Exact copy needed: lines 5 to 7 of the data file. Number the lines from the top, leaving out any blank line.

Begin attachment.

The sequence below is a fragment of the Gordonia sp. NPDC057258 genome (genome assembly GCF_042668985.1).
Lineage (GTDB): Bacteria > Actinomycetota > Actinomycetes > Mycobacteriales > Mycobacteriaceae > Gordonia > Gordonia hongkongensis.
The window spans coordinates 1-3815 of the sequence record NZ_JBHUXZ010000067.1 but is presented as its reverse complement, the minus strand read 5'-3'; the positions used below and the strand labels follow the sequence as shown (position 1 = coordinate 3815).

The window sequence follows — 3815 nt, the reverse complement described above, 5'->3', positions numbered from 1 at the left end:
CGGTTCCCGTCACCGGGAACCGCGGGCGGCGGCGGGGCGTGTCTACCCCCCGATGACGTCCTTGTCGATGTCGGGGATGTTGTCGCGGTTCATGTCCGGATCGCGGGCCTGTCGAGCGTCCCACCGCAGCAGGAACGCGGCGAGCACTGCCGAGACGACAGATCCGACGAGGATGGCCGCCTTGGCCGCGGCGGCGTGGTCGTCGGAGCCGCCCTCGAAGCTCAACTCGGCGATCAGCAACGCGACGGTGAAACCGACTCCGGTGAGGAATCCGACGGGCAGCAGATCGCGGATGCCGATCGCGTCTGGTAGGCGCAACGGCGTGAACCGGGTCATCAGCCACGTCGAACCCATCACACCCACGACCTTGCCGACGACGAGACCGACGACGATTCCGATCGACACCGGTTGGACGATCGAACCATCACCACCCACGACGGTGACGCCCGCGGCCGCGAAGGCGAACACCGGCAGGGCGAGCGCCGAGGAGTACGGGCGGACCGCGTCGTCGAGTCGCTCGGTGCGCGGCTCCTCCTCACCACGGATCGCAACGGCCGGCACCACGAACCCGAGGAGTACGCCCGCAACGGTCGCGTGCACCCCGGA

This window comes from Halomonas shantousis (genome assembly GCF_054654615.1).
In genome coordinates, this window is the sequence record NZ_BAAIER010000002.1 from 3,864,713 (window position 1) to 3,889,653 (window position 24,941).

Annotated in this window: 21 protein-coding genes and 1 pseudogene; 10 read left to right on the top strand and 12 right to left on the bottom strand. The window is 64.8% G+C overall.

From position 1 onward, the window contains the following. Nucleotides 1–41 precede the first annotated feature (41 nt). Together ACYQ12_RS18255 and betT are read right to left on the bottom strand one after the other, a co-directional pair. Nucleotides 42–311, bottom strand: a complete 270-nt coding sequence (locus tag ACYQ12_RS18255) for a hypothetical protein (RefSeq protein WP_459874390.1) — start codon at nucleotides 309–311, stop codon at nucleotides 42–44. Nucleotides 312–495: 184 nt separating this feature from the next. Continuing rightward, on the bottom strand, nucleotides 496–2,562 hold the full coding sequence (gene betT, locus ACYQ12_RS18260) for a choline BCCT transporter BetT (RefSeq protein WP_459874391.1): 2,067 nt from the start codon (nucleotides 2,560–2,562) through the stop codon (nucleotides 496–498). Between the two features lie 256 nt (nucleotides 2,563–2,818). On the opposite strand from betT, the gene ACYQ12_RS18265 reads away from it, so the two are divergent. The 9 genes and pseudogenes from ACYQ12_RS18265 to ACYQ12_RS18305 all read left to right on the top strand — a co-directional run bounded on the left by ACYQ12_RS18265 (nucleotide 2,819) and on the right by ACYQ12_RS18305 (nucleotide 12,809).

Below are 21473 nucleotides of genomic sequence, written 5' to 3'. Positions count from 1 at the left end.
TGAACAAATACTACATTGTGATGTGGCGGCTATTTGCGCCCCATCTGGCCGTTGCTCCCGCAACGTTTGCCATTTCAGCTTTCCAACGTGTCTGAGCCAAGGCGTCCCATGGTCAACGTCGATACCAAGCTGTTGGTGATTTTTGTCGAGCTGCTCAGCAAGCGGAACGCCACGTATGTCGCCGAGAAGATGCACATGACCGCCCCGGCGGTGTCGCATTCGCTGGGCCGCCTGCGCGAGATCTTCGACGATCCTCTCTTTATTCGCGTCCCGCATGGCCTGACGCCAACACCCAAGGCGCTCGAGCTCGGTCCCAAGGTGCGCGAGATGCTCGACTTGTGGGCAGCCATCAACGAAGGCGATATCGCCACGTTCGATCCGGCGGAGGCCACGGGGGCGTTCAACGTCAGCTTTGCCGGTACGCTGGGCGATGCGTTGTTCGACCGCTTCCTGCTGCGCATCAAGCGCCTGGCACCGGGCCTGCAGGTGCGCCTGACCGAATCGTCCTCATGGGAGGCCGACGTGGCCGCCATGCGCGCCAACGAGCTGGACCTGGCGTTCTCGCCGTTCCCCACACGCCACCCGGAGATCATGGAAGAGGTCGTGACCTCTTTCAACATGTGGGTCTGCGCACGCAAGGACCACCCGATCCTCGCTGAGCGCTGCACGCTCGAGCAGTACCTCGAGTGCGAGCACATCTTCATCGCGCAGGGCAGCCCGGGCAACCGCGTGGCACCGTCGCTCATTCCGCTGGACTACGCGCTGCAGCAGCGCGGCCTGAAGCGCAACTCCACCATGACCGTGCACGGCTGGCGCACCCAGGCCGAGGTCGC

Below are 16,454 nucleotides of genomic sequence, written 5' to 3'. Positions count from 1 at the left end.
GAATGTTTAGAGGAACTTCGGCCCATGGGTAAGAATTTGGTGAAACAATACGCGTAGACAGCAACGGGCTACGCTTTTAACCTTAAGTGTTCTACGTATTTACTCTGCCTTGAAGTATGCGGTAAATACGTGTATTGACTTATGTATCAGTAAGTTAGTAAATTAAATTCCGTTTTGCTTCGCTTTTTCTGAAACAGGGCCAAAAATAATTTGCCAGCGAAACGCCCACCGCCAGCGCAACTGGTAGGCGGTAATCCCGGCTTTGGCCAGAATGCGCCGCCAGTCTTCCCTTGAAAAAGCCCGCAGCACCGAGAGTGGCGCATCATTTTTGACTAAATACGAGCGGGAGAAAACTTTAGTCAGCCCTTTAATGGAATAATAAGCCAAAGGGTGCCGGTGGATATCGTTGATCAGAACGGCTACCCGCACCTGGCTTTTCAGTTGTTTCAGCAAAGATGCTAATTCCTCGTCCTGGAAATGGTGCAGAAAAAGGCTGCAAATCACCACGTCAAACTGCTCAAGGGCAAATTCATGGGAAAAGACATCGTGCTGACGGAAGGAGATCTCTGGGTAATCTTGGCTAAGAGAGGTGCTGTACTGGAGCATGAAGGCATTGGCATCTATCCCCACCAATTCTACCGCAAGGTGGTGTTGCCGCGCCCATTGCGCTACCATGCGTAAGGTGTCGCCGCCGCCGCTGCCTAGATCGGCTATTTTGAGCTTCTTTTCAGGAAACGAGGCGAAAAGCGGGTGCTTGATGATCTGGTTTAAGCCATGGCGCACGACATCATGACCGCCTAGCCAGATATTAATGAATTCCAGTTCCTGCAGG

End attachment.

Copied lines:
CGGTTCCCGTCACCGGGAACCGCGGGCGGCGGCGGGGCGTGTCTACCCCCCGATGACGTCCTTGTCGATGTCGGGGATGTTGTCGCGGTTCATGTCCGGATCGCGGGCCTGTCGAGCGTCCCACCGCAGCAGGAACGCGGCGAGCACTGCCGAGACGACAGATCCGACGAGGATGGCCGCCTTGGCCGCGGCGGCGTGGTCGTCGGAGCCGCCCTCGAAGCTCAACTCGGCGATCAGCAACGCGACGGTGAAACCGACTCCGGTGAGGAATCCGACGGGCAGCAGATCGCGGATGCCGATCGCGTCTGGTAGGCGCAACGGCGTGAACCGGGTCATCAGCCACGTCGAACCCATCACACCCACGACCTTGCCGACGACGAGACCGACGACGATTCCGATCGACACCGGTTGGACGATCGAACCATCACCACCCACGACGGTGACGCCCGCGGCCGCGAAGGCGAACACCGGCAGGGCGAGCGCCGAGGAGTACGGGCGGACCGCGTCGTCGAGTCGCTCGGTGCGCGGCTCCTCCTCACCACGGATCGCAACGGCCGGCACCACGAACCCGAGGAGTACGCCCGCAACGGTCGCGTGCACCCCGGA

This window comes from Halomonas shantousis (genome assembly GCF_054654615.1).
In genome coordinates, this window is the sequence record NZ_BAAIER010000002.1 from 3,864,713 (window position 1) to 3,889,653 (window position 24,941).